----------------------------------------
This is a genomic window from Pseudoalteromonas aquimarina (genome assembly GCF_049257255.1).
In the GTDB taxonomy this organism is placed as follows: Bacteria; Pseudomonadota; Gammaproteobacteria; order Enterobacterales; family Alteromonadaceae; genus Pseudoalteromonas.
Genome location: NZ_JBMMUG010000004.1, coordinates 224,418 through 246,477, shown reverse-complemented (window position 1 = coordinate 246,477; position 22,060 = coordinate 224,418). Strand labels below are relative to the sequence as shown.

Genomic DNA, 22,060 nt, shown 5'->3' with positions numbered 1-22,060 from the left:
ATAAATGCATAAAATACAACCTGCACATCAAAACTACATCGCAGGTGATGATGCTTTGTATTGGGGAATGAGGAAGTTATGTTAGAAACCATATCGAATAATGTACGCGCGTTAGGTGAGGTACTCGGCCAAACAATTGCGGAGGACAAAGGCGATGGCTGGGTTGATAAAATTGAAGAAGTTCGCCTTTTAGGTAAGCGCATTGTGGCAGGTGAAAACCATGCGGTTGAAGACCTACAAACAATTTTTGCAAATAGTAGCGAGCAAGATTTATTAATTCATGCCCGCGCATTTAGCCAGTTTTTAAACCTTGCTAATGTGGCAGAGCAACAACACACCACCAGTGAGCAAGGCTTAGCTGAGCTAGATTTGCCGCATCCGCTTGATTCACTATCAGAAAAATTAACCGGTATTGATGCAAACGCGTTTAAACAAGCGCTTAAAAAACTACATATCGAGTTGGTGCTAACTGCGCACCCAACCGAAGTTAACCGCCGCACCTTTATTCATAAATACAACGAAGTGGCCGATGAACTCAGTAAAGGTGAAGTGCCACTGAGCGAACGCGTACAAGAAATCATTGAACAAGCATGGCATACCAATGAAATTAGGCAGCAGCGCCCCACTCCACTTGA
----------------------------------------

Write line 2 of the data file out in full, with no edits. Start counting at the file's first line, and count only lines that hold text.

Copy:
In the GTDB taxonomy this organism is placed as follows: Bacteria; Pseudomonadota; Gammaproteobacteria; order Enterobacterales; family Alteromonadaceae; genus Pseudoalteromonas.